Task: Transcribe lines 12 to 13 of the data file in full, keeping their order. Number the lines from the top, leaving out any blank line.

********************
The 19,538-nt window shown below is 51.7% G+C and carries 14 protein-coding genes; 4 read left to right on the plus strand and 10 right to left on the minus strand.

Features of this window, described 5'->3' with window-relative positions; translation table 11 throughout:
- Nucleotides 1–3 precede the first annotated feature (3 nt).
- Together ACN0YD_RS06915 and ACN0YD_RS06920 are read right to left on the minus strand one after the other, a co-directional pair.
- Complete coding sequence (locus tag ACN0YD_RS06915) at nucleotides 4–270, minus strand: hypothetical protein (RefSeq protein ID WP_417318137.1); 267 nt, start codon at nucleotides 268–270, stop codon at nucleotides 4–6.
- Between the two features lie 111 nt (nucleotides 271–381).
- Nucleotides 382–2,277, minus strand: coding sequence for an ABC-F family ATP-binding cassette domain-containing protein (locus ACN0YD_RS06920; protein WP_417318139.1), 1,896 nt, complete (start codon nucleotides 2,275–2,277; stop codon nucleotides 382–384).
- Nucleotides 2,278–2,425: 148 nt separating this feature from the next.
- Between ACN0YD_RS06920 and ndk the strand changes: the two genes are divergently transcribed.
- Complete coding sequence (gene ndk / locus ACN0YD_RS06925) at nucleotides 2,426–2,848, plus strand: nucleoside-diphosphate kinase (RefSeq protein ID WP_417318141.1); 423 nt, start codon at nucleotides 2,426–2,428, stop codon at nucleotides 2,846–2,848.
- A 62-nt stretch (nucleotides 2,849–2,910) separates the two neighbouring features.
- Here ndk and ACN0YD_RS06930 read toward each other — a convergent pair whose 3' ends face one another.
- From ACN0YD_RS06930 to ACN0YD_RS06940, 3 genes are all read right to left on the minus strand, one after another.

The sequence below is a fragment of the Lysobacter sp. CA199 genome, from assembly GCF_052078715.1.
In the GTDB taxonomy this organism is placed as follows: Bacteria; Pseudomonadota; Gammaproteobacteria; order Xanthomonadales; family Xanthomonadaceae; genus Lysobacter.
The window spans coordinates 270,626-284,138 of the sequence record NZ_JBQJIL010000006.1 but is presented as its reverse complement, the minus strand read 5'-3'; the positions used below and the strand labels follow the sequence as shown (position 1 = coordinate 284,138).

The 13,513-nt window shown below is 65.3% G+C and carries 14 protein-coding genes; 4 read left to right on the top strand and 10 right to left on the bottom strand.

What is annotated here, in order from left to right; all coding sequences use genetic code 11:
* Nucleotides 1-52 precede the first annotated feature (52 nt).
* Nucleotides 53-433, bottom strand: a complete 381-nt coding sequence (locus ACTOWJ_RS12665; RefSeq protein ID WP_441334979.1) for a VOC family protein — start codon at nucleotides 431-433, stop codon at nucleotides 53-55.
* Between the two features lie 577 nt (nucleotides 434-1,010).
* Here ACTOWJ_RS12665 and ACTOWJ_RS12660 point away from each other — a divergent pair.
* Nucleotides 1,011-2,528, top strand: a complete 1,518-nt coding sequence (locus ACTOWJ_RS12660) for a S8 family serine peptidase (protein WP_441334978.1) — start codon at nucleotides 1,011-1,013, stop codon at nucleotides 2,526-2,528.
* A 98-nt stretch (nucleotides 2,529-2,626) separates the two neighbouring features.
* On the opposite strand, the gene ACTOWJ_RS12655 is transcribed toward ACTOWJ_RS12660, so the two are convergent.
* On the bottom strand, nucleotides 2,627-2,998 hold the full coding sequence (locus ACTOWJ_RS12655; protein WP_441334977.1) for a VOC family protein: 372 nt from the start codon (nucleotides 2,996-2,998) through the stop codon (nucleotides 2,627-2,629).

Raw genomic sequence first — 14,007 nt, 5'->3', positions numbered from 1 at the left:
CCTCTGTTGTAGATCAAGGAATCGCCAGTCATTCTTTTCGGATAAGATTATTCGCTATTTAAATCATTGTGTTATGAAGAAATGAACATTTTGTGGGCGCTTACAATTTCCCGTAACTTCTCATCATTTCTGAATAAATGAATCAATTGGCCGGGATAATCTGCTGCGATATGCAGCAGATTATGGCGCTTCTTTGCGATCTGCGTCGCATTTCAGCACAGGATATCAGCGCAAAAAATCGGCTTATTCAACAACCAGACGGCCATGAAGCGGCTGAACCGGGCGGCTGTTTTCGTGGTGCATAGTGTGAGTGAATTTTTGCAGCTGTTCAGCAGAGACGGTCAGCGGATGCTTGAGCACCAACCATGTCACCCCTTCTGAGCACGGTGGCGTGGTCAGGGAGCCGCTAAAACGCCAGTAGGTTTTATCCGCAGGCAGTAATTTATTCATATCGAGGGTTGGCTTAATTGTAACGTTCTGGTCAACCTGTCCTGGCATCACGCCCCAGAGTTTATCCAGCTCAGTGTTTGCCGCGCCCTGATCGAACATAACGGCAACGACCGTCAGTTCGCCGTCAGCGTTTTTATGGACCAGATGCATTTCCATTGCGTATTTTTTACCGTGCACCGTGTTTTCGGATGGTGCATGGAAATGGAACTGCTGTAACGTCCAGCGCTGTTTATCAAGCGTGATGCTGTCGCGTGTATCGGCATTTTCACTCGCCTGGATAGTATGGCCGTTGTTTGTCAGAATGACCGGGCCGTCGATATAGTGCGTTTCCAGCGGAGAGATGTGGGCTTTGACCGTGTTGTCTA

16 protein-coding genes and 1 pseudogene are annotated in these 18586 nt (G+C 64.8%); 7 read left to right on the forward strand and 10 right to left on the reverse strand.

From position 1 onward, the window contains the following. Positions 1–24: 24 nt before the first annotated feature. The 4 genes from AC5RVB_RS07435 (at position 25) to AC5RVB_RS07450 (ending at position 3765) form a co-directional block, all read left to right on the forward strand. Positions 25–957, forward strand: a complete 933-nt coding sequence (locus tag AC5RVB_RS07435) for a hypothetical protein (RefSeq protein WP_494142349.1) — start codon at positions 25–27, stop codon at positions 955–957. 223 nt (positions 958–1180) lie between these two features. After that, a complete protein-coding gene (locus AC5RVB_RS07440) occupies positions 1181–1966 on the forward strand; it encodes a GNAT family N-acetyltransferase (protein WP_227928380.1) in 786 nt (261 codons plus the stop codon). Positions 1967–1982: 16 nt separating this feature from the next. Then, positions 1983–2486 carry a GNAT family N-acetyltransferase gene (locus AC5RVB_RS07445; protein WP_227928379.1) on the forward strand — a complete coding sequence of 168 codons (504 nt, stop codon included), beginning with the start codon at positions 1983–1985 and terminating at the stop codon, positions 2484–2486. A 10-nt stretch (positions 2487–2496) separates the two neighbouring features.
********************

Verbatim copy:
- Here ndk and ACN0YD_RS06930 read toward each other — a convergent pair whose 3' ends face one another.
- From ACN0YD_RS06930 to ACN0YD_RS06940, 3 genes are all read right to left on the minus strand, one after another.